It's only worth expending effort to manage something if it has value – usually positive, but sometimes negative. So the concept of content value is implicit in enterprise content management (ECM).
On the other hand, the value of a given content object (i.e. digital file) such as an email or document generally declines over time – or at least this is the common wisdom. I have seen graphs drawn mapping 'value' over 'time', with a smooth decline of value tending to zero. However, such a representation is clearly an average of value across many types of enterprise content.
If you look at individual pieces of content, then you'll find different profiles:
- In compliance, a piece of content may retain 100% of its value for a defined period of years and then abruptly drop to having no value, or even having negative value (liability) that should trigger its destruction
- In knowledge management, a piece of content may have declining value over time, but then because of some new event may suddenly have increased value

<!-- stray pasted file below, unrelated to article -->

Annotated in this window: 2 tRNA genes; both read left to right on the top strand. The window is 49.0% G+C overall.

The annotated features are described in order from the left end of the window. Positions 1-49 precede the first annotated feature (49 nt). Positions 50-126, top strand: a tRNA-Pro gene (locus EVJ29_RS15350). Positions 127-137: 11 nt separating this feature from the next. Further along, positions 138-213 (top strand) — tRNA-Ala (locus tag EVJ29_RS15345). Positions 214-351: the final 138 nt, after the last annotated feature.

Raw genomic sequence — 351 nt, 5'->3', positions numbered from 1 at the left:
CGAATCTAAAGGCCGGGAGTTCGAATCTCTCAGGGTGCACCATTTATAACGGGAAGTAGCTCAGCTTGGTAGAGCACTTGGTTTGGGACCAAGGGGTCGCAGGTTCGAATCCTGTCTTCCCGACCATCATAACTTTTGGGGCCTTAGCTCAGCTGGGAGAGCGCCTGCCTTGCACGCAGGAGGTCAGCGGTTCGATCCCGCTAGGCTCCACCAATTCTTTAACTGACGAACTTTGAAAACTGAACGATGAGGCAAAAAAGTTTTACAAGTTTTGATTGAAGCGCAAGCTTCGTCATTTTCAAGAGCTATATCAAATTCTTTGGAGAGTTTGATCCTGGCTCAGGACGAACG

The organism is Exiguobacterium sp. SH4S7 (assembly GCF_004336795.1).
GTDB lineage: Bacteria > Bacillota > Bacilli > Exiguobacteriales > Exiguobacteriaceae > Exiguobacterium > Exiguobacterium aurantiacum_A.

- Context – when correctly combined with other prices of content a given piece of content may have greater value. For example a specifications document is more valuable together with the associated requirements document. Value can often be realized by the way in which context is presented between content items – how they are grouped, ordered or ranked.
- Impairment – Ironically, the value of a piece of content may be impaired by efforts to manage content. If you mix valuable pieces of content with large amounts of irrelevant materials, that should have been destroyed, you reduce the chances that the valuable content can be found and its value realized. Keeping everything is usually a bad idea. And often users impair value when they misclassify content.
Available Value = Inherent Value x Context / ImpairmentWhat this says is that content management efforts can be beneficial, but if not done well can actually be destructive.